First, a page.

CHAPTER I. THE NEW WORLD FOUND
The New World, of which our country is the most important part, was discovered by Christopher Columbus in 1492. When that great man set sail from Spain on his voyage of discovery, he was seeking not only unknown lands, but a new way to eastern Asia. Such a new way was badly needed.
THE ROUTES OF TRADE. - Long before Columbus was born, the people of Europe had been trading with the far East. Spices, drugs, and precious stones, silks, and other articles of luxury were brought, partly by vessels and partly by camels, from India, the Spice Islands, and Cathay (China) by various routes to Constantinople and the cities in Egypt and along the eastern shore of the Mediterranean. There they were traded for the copper, tin, and lead, coral, and woolens of Europe, and then carried to Venice and Genoa, whence merchants spread them over all Europe.  The merchants of Genoa traded chiefly with Constantinople, and those of Venice with Egypt.
THE TURKS SEIZE THE ROUTES OF TRADE. - While this trade was at its height, Asia Minor (from the Black Sea to the Mediterranean) was conquered by the Turks, the caravan routes across that country were seized, and when Constantinople was captured (in 1453), the trade of Genoa was ruined. Should the Turkish conquests be extended southward to Egypt (as later they were), the prosperity of Venice would likewise be destroyed, and all existing trade routes to the Orient would be in Turkish hands.
THE PORTUGUESE SEEK A NEW ROUTE. - Clearly an ocean route to the East was needed, and on the discovery of such a route the Portuguese had long been hard at work. Fired by a desire to expand Portugal and add to the geographical knowledge of his day, Prince Henry "the Navigator" sent out explorer after explorer, who, pushing down the coast of Africa, had almost reached the equator before Prince Henry died.  His successors continued the good work, the equator was crossed, and in 1487 Dias passed the Cape of Good Hope and sailed eastward till his sailors mutinied. Ten years later Vasco da Gama sailed around the end of Africa, up the east coast, and on to India, and brought home a cargo of eastern products. A way to India by water was at last made known to Europe. 
COLUMBUS PLANS A ROUTE. - Meanwhile Christopher Columbus  planned what he thought would be a shorter ocean route to the East. He had studied all that was known of geography in his time. He had carefully noted the results of recent voyages of exploration. He had read the travels of Marco Polo  and had learned that off the coast of China was a rich and wonderful island which Polo called Cipango. He believed that the earth is a sphere, and that China and Cipango could be reached by sailing about 2500 miles due westward across the Atlantic.
COLUMBUS SEEKS AID. - To make others think so was a hard task, for nearly everybody believed the earth to be flat, and several sovereigns were appealed to before one was found bold enough to help him. He first applied to the king of Portugal, and when that failed, to the king and queen of Spain.  When they seemed deaf to his appeal, he sent his brother to England, and at last, wearied with waiting, set off for France. Then Queen Isabella of Spain was persuaded to act. Columbus was recalled,  ships were provided with which to make the voyage, and on Friday, the 3d of August, 1492, the Santa Maria(sahn'tah mah-ree'ah), the Pinta (peen'tah), and the Niña (neen'yah) set sail from Palos (pah'los), on one of the greatest voyages ever made by men.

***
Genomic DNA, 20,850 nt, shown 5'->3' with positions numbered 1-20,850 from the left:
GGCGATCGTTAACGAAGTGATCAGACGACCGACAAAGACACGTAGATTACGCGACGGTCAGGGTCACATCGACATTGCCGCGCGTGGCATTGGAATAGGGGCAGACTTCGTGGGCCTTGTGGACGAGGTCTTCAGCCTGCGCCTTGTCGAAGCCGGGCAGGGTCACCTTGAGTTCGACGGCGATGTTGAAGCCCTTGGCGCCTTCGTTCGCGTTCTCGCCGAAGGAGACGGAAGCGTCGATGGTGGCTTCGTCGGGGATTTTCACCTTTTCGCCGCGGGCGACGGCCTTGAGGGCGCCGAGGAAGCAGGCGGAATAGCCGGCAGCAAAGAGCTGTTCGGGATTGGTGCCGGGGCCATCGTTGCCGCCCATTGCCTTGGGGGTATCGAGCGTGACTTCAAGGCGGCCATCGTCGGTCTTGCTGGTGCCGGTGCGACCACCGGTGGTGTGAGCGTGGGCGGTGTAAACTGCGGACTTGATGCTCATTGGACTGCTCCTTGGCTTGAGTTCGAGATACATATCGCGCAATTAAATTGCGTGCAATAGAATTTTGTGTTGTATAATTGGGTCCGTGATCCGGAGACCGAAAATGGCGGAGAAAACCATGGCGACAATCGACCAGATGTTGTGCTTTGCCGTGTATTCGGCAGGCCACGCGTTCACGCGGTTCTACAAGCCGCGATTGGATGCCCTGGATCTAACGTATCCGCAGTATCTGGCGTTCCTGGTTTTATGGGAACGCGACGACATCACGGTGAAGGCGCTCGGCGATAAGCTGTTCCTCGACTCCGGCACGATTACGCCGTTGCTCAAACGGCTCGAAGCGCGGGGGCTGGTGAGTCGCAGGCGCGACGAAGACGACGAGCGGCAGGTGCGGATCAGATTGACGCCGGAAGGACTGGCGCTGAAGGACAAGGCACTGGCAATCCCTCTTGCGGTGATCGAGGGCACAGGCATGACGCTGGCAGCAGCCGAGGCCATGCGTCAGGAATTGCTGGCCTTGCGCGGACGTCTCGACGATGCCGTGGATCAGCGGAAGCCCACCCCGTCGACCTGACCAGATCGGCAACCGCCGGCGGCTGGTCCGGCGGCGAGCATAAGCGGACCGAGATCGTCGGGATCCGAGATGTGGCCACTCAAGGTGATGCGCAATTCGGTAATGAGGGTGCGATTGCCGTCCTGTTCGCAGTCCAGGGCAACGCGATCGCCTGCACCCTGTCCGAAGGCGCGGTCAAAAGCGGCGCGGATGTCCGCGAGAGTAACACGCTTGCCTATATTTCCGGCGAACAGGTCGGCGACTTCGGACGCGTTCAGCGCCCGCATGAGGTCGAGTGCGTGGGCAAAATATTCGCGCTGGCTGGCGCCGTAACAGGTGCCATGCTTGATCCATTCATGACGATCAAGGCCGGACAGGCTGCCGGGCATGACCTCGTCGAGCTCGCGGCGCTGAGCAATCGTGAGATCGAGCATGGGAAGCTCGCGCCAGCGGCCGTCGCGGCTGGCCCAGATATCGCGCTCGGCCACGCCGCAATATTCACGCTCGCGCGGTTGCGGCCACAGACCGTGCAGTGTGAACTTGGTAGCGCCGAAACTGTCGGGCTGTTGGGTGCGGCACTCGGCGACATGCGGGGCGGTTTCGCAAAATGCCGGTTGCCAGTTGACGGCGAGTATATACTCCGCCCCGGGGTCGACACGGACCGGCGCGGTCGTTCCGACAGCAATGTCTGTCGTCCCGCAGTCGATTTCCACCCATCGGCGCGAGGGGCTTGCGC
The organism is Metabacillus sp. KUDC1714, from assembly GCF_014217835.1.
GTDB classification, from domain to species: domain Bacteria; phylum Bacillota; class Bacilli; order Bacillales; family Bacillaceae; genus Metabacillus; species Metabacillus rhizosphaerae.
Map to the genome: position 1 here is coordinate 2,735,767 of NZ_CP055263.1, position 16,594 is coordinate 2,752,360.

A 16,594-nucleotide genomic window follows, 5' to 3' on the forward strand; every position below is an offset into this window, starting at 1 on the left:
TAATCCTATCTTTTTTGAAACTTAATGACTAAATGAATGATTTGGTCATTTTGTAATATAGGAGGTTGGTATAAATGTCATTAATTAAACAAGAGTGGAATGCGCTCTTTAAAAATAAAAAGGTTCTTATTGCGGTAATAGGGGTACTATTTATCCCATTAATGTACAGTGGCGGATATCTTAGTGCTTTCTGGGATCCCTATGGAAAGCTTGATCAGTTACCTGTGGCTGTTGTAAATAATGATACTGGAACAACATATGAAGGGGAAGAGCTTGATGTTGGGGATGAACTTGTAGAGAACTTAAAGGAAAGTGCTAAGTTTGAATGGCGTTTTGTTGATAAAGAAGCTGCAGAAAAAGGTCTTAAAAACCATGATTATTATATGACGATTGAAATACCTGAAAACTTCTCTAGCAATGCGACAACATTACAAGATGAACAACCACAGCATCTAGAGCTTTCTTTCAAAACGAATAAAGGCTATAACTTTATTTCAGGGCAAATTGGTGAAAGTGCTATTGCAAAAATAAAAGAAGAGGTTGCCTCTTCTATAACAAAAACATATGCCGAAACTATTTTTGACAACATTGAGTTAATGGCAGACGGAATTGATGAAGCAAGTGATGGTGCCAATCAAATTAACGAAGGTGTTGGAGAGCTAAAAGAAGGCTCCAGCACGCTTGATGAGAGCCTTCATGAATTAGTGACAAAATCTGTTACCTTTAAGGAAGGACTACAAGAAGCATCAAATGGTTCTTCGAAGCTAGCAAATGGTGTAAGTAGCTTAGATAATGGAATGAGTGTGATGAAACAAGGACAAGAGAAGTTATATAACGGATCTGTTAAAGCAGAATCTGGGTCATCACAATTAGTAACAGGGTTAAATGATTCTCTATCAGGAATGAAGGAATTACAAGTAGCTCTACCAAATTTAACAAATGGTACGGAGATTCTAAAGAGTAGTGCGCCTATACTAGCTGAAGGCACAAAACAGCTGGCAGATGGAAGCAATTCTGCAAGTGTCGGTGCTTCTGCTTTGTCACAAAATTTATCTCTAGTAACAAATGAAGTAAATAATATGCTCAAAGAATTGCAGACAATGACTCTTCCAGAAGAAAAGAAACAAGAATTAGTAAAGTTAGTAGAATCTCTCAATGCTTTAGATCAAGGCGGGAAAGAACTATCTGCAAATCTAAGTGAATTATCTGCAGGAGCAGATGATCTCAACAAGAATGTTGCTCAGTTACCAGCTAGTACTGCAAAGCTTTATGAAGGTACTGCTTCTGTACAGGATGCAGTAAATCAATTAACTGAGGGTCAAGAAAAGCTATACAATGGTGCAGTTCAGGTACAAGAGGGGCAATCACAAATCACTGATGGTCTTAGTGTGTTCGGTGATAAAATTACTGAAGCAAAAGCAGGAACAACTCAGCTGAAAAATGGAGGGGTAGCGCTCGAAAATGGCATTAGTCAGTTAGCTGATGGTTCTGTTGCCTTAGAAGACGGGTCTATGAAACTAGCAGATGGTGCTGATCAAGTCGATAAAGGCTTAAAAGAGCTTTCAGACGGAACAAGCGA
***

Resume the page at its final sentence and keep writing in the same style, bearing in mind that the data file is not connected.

THE VOYAGE WESTWARD. - The little fleet went first to the Canary Islands and thence due west across the Sea of Darkness, as the Atlantic was called. The voyage was delightful, but every sight and sound was a source of new terror to the sailors. An eruption of a volcano at the Canaries was watched with dread as an omen of evil. They crossed the line of no magnetic variation, and when the needle of the compass began to change its usual direction, they were sure it was bewitched. They entered the great Sargasso Sea and were frightened out of their wits by the strange expanse of floating vegetation. They entered the zone of the trade winds, and as the breeze, day after day, steadily wafted them westward, the boldest feared it would be impossible to return. When a mirage and flights of strange birds raised hopes that were not promptly realized, the sailors were sure they had entered an enchanted realm. 
LAND DISCOVERED. - Columbus, who was above such fear, explained the unusual sights, calmed the fears of the sailors, hid from them the true distance sailed,  and steadily pursued his way till unmistakable signs of land were seen. A staff carved by hand and a branch with berries on it floated by. Excitement now rose high, and a reward was promised to the man who first saw land. At last, on the night of October 11, Columbus beheld a light moving as if carried by hand along a shore. A few hours later a sailor on the Pinta saw land distinctly, and soon all beheld, a few miles away, a long, low beach. 
THE VOYAGE AMONG THE ISLANDS. - Columbus thought he had found one of the islands of the Indies, as the southern and eastern parts of Asia were called. Dressed in scarlet and gold and followed by a band of his men bearing banners, he landed, fell on his knees, and having given thanks to God, took possession for Spain and called the island San Salvador (sahn sahl-va-dor'), which means Holy Savior. The day was October 12, 1492, and the island was one of the Bahamas.